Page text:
the day after Thanksgiving

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iniko

Member
Japanese
Hello!


I read this phrase in a recent Bloomberg News article.
"No longer will a trip on Greyhound cost the same on July 17 as the day after Thanksgiving,"


Why he says "July 17" while Thanksgiving Day is in November?
A metaphor or something?


Please explain the speaker's intent.
Thank you!
 
  • Copyright

    Senior Member
    American English
    Let's try it with missing (and unneeded) words replaced:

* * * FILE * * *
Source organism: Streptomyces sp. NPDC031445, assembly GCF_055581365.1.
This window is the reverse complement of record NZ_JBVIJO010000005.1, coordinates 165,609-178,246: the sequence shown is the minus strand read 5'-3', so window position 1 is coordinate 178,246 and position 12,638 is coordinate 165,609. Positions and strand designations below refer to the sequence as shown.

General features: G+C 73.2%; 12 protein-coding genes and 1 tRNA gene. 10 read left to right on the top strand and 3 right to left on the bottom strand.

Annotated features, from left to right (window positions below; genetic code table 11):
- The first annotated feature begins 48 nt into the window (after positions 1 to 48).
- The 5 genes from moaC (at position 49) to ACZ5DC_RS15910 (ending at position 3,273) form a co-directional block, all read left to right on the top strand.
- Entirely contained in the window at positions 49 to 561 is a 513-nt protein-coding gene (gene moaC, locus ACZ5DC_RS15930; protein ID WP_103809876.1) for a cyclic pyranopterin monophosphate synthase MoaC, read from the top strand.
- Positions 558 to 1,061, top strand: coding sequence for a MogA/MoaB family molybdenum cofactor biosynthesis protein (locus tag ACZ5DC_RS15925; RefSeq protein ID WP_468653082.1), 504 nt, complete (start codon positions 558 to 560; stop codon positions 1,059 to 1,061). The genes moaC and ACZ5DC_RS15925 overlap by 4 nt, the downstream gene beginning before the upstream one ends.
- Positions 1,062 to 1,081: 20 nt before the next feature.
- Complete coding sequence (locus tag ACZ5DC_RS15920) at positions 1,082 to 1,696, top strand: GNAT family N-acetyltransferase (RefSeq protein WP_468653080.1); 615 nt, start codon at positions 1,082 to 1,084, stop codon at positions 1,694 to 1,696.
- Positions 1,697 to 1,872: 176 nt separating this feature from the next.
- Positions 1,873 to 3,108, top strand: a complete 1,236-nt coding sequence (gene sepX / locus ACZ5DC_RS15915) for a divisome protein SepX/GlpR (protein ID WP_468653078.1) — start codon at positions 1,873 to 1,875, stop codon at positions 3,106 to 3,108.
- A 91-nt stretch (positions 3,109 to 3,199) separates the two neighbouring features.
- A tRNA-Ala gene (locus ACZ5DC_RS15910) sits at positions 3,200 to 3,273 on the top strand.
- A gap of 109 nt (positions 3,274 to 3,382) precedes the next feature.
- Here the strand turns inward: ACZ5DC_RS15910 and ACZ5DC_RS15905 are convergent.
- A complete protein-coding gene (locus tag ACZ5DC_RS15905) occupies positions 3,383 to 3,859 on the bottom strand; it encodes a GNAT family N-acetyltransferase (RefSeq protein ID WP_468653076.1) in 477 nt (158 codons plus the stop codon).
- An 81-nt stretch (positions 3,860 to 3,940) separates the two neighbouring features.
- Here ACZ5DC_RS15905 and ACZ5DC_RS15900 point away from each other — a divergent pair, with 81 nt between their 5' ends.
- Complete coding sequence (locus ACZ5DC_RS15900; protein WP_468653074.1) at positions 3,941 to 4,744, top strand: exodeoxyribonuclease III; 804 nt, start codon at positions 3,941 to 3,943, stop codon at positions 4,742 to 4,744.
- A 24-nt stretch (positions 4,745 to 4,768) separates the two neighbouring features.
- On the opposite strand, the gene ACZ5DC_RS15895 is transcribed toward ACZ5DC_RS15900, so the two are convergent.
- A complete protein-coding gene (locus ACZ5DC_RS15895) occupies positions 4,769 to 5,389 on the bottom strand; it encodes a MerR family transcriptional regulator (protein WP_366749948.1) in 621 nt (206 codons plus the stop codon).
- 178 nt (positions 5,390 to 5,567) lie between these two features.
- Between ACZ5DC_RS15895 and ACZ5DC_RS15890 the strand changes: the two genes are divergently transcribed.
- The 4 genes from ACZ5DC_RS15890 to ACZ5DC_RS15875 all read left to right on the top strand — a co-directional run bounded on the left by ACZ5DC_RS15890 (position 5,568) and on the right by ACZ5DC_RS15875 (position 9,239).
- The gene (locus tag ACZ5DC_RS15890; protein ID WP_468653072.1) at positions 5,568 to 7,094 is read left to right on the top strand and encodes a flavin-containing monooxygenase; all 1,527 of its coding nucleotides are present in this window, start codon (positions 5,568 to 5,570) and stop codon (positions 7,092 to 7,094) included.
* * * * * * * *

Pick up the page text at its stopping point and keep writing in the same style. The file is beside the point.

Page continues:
"No longer will a trip on Greyhound cost the same on July 17 as (it costs on) the day after Thanksgiving,"
     

    perpend

    Banned
    American English
    "July 17th" is chosen randomly.

    The day after Thanksgiving is a very important/choice travel day.

    I do not perceive a metaphor.
     

    iniko

    Member
    Japanese
    Thank you for your replies.
    I got it!

    Now I understand both the grammar and the cultural context of the sentence.
    Thank you so much!
     
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